READ MY COUNTRY: PERU
Santiago Roncagliolo is one of Peru's rising generation of writers with novels such as Red April. He chooses the three novels he thinks would open up his country to a visitor and explains how they deepened his own understanding of his people, place and culture.
1. Alfredo Bryce Echenique: A World For Julius (Un Mundo para Julius)
2. Mario Vargas The Bad Girl (Llosa Travesuras de la nina mala)
3. José Maria Arguedas: Deep Rivers (Los ríos profundos)
Power cuts and anti-government protests errupted all over Egypt this week, adding to the misery of a country where nearly half of the 80 million citizens live below or near poverty. Understandably enough Egyptian pubishing too has been in the doldrums for years. Not any more though as a new generation of novelists is writing very personal stories about the reality of Egyptian life and - crucially - gathering young readers as they go.
Adeniyi "Niyi" Olagunju
Project 50 (17 Nations), 2010 courtesy Fred Gallery.
Using recycled pallets, painted in vibrant colours, Niyi Olagunju's works look something like 3D Mondrians. But scratch the surface and the work is very African and, when not directly lifted from specific national flags, is attributable to the artist's Nigerian cultural background - rich in a diverse and vibrant tradition of textile making. Anna meets the artist at a new exhibition of his work.
Peepli Live is a new Bollywood film breaking new grounds. It's a black comedy, inspired by true events, and has became a surprise box office success. Over the past 10 years, more than 200,000 farmers in India have committed suicide and the film satirises this serious topic. Bollywood critiic Anil Sinanan tells The Strand what's so special about Peepli Live.Film site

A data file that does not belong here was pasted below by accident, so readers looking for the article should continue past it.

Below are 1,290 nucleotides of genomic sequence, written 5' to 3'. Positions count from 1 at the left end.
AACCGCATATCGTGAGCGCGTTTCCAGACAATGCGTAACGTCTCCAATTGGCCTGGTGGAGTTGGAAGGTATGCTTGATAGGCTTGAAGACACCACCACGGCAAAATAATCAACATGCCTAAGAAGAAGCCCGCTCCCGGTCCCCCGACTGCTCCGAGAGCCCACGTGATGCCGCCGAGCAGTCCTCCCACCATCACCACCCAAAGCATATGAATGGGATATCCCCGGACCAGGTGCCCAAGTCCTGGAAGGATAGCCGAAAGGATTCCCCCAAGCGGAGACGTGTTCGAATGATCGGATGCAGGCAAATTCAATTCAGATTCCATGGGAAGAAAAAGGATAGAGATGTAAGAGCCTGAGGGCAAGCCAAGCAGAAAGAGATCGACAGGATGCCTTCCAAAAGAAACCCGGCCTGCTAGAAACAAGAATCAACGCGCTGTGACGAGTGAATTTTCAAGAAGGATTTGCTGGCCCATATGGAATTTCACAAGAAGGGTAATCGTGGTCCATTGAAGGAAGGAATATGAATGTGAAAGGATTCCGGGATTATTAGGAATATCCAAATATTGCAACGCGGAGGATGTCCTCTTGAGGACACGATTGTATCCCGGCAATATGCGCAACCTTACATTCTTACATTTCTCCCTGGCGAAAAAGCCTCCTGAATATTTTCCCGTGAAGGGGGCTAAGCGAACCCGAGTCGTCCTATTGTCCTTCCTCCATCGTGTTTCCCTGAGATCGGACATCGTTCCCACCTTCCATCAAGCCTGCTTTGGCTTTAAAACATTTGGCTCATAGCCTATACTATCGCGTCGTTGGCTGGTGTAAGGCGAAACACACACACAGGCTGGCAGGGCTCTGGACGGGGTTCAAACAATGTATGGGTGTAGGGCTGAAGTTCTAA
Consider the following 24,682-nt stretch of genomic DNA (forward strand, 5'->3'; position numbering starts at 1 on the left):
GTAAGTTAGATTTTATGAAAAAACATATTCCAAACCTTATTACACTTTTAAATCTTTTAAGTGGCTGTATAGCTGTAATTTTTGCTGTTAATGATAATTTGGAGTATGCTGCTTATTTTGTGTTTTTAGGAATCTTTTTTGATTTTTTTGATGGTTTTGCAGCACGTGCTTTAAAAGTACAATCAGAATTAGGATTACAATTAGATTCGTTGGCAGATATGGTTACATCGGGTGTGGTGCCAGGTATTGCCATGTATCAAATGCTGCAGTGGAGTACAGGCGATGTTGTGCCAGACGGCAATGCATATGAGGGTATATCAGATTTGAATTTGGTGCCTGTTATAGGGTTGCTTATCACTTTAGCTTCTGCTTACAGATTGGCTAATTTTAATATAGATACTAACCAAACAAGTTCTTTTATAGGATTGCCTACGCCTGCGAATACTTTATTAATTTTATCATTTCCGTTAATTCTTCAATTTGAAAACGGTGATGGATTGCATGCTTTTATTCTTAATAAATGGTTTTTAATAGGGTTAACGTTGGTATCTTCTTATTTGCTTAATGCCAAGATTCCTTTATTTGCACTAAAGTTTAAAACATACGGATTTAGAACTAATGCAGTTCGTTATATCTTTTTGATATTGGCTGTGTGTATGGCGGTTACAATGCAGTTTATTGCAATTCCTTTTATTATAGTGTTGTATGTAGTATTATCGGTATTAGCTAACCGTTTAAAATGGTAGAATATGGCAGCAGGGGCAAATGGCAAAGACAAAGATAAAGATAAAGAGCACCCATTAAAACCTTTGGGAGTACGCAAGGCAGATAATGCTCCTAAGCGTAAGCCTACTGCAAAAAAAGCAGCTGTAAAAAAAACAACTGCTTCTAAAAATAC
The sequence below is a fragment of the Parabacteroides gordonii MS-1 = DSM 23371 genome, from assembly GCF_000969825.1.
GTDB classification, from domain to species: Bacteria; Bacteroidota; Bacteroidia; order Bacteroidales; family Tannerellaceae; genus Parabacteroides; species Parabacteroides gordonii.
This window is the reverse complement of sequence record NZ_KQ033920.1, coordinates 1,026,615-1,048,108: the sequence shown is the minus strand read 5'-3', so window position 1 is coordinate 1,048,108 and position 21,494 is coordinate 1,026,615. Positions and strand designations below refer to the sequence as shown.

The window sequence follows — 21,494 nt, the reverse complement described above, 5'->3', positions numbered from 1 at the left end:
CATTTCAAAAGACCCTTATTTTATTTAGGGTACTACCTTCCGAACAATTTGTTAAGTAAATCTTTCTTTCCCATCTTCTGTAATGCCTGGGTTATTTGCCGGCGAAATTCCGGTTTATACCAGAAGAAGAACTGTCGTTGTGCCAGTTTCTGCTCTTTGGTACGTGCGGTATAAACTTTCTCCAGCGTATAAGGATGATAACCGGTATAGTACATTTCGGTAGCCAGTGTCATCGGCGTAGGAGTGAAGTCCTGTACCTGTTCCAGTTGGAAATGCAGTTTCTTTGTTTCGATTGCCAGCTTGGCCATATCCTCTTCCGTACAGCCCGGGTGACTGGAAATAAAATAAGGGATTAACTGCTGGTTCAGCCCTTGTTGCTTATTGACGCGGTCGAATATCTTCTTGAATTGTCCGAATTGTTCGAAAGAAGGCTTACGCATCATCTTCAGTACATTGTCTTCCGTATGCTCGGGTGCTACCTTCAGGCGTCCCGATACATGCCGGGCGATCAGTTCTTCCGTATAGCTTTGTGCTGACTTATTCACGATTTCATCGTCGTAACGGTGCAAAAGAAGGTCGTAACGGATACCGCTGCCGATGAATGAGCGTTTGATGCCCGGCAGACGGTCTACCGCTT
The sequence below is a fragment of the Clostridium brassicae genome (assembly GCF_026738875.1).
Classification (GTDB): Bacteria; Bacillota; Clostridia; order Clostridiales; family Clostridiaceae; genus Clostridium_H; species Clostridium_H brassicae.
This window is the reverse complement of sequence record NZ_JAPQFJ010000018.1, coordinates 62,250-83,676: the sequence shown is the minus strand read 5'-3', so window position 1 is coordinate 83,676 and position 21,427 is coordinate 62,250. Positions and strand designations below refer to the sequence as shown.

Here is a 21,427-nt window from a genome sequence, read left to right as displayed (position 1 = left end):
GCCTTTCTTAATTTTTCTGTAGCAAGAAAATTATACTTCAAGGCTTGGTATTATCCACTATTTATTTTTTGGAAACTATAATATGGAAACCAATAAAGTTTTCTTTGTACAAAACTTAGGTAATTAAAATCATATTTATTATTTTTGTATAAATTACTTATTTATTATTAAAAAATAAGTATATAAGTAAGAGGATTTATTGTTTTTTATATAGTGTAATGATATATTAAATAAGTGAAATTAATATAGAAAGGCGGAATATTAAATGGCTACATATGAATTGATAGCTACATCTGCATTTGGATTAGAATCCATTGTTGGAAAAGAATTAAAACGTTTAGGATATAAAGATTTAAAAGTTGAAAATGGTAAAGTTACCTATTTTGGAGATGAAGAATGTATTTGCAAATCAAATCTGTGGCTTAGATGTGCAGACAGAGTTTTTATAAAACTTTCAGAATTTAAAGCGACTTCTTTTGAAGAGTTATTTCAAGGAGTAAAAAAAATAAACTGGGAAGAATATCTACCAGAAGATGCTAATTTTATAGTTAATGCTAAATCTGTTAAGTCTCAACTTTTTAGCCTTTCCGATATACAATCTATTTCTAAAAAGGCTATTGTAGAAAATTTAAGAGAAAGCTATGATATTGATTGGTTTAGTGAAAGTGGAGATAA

Treasure trove of rare American Jazz recordings
In the 1930s and 40s, sound engineer William Savory recorded hundreds of radio broadcasts featuring such greats as Benny Goodman, Count Basie (above), Billie Holiday, and Louis Armstrong. Savory released only a tiny selection and rarely played them to anyone, and - as Andrew Purcell reports - his collection became something of a holy grail for jazz connoisseurs, until now.The National Jazz Museum in Harlem
With the first Israeli-Palestinian talks in two years underway in Washington, David Grossman's latest novel could not be more timely. One of Israel's leading writers, he writes in "To the End of the Land", a moving plea for peace, told through the story of Ora, a mother who is agonising over her son's decision to re-enlist in the Israeli army; an experience sadly familiar to the author, who lost his own son Uri, to Israel's second war with Lebanon in 2006.
From Alice Walker to Chinua Achebe, the world's greatest authors discuss their best known novel.…